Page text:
CUBA NEWSLETTER #3,
April 25, 2017.
Compiled by Dick Bennett for a CULTURE OF PEACE and Justice.
(#1 Feb. 4, 2011; #2 Oct. 21, 2012).
Contents of #3, SUPPORT TODAY, HISTORY OF US CRIMES
Support for Cuba Today
Pastors for Peace 2017
Disarm/Global Health Partners
HISTORY OF US CRIMES AGAINST CUBA, (reverse chron. by pub. date 2016-2013)
William Blum, US Crimes Against Cuba. 2016
Hayden, Listen, Yankee! 2015
A.N.S.W.E.R. Coalition, US Terrorist Saboteurs Arrested in Cuba. 2014
LeoGrande and Kornbluh, Back Channel to Cuba. 2014
Leogrande, USAID to Cuba. 2014
The Nation’s Trip to Cuba, Exchange Programs. 2014
Lamrani, US Economic War Against Cuba. 2013
Free the Cuban 5. 2013
Chomsky’s Recommended Books on Cuba
SUPPORT FOR CUBA 2015-, US BULLYING ENDING THANKS TO PRESIDENT OBAMA AND MANY GROUPS AND INDIVIDUALS
ANNOUNCEMENT APRIL 25, 2017
CHEERS TO PASTOR FOR PEACE, STEADFAST FRIEND TO CUBA, AND ACPJ
Pastors for Peace “Friendshipment Caravan” April 29, 2017
January: Cuba freed 53 political prisoners as part of its deal to reopen diplomatic relations with the United States.
July: The two countries officially restored full diplomatic relations in July 2015 more than 50 years after severing them. Although the US embargo remains officially in place, Obama loosened regulations to allow more commercial relations.
Disarm/Global Health Partners (Ed Asner), like PforP, continues its support of Cuba. www.disarm.org
“Again, U.N. Vote Raps Cuba Embargo.” NADG (Oct. 28, 2015). US of B, United States of Bullies. “The General Assembly voted 191-2 to condemn the commercial, economic and financial embargo against Cuba.” Who joined USofB? Israel. This is the 24th year of UN General Assembly condemnation and USofB’s vote against. However, Pres. Obama said the vote “didn’t reflect ‘the spirit of engagement’ between Obama and Cuban President Raul Castro.
But “Trump Shifts on Cuba, Says He Would Reverse Obama’s Deal.” CNN Headline News (Nov. 14, 2016). Because Obama ended the embargo by executive order that did not require congressional action, Trump has the power to overturn it.
November 26: Castro died. NWADG page-one screamer headline Nov. 27: “Castro’s Death Met with Rejoicing.” Where? In Miami. I look forward to a book on the prejudiced, hugely one-side reporting of Castro by US mainstream media during the embargo, even though trade with Cuba would benefit the US.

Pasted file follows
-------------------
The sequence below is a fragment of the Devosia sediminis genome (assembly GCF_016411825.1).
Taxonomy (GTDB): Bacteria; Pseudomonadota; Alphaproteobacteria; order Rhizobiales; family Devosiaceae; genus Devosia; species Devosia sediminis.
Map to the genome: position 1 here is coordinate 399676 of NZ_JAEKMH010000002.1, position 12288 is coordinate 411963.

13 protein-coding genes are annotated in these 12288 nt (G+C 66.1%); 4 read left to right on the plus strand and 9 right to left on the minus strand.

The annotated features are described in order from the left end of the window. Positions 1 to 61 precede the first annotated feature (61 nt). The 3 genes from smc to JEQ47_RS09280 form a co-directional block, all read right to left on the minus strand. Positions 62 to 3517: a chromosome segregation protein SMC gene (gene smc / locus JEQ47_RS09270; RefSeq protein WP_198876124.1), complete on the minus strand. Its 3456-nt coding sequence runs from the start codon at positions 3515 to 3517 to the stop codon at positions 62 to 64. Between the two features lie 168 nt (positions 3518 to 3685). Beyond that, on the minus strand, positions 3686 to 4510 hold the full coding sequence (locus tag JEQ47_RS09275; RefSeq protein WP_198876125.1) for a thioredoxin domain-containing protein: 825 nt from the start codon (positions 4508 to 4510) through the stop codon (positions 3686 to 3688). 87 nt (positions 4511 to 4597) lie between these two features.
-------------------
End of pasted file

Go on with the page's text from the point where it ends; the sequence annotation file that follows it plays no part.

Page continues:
December: Disarm/Global Health Partners’ Year End Report from Asner. It accelerated its medical aid shipments and collaborations between doctors and medical facilities in the two countries, in 2016 delivering “five medical shipments worth $1,676,189” (letter from Asner). During its 22 years of sending medicines and medical supplies to Cuba, according to him Disarm raised $131 million.
US TERRORISTIC LAWLESSNESS AGAINST CUBA
Contents in reverse chronology by publication date
William Blum, The Anti-Empire Report
WHAT HAS THE
NOT TRIED TO OVERTHROW THE CUBAN
SOCIALIST GOVERNMENT? US
TWO ESAYS BY WILLIAM BLUM
William Blum. “The Anti-Empire Report #144.” March 11th, 2016.
CIA motto: “Proudly overthrowing the Cuban government since 1959.”
Now what? Did you think that the United States had finally grown up and come to the realization that they could in fact share the same hemisphere as the people of Cuba, accepting Cuban society as unquestioningly as they do that of Canada? The Washington Post (February 18) reported: “In recent weeks, administration officials have made it clear Obama would travel to Cuba only if its government made additional concessions in the areas of human rights, Internet access and market liberalization.”
Imagine if Cuba insisted that the United States make “concessions in the area of human rights”; this could mean the United States pledging to not repeat anything like the following:
Invading Cuba in 1961 at the Bay of Pigs.
Invading Grenada in 1983 and killing 84 Cubans, mainly construction workers.
Blowing up a passenger plane full of Cubans in 1976. (In 1983, the city of Miami held a day in honor of Orlando Bosch, one of the two masterminds behind this awful act; the other perpetrator, Luis Posada, was given lifetime protection in the same city.)
Giving Cuban exiles, for their use, the virus which causes African swine fever, forcing the Cuban government to slaughter 500,000 pigs.
Infecting Cuban turkeys with a virus which produces the fatal Newcastle disease, resulting in the deaths of 8,000 turkeys.
In 1981 an epidemic of dengue hemorrhagic fever swept the island, the first major epidemic of DHF ever in the Americas. The United States had long been experimenting with using dengue fever as a weapon. Cuba asked the United States for a pesticide to eradicate the mosquito involved but were not given it. Over 300,000 cases were reported in Cuba with 158 fatalities.
These are but three examples of decades-long CIA chemical and biological warfare (CBW) against Cuba. We must keep in mind that food is a human right (although the United States has repeatedly denied this.
Washington maintained a blockade of goods and money entering Cuba that is still going strong, a blockade that President Clinton’s National Security Advisor, Sandy Berger, in 1997 called “the most pervasive sanctions ever imposed on a nation in the history of mankind”.